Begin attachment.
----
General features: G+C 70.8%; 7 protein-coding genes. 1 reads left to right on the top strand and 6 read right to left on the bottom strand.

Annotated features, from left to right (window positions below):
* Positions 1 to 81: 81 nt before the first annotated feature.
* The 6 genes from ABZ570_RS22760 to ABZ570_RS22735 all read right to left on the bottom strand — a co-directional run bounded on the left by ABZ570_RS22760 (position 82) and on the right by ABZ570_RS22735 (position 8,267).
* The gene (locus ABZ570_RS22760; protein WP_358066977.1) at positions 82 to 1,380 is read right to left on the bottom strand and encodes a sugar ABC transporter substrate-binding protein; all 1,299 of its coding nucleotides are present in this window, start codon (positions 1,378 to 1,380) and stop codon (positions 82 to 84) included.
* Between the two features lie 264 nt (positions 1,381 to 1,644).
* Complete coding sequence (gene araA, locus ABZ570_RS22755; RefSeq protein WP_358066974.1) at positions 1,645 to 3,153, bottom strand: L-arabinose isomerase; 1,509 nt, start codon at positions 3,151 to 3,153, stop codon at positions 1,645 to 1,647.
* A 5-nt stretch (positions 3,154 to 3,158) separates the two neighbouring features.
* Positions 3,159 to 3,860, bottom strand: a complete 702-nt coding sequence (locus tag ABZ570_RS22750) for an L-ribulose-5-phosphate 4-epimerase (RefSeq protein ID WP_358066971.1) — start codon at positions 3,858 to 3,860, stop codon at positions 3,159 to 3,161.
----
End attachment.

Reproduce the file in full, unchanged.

General features: G+C 70.8%; 7 protein-coding genes. 1 reads left to right on the top strand and 6 read right to left on the bottom strand.

Annotated features, from left to right (window positions below):
* Positions 1 to 81: 81 nt before the first annotated feature.
* The 6 genes from ABZ570_RS22760 to ABZ570_RS22735 all read right to left on the bottom strand — a co-directional run bounded on the left by ABZ570_RS22760 (position 82) and on the right by ABZ570_RS22735 (position 8,267).
* The gene (locus ABZ570_RS22760; protein WP_358066977.1) at positions 82 to 1,380 is read right to left on the bottom strand and encodes a sugar ABC transporter substrate-binding protein; all 1,299 of its coding nucleotides are present in this window, start codon (positions 1,378 to 1,380) and stop codon (positions 82 to 84) included.
* Between the two features lie 264 nt (positions 1,381 to 1,644).
* Complete coding sequence (gene araA, locus ABZ570_RS22755; RefSeq protein WP_358066974.1) at positions 1,645 to 3,153, bottom strand: L-arabinose isomerase; 1,509 nt, start codon at positions 3,151 to 3,153, stop codon at positions 1,645 to 1,647.
* A 5-nt stretch (positions 3,154 to 3,158) separates the two neighbouring features.
* Positions 3,159 to 3,860, bottom strand: a complete 702-nt coding sequence (locus tag ABZ570_RS22750) for an L-ribulose-5-phosphate 4-epimerase (RefSeq protein ID WP_358066971.1) — start codon at positions 3,858 to 3,860, stop codon at positions 3,159 to 3,161.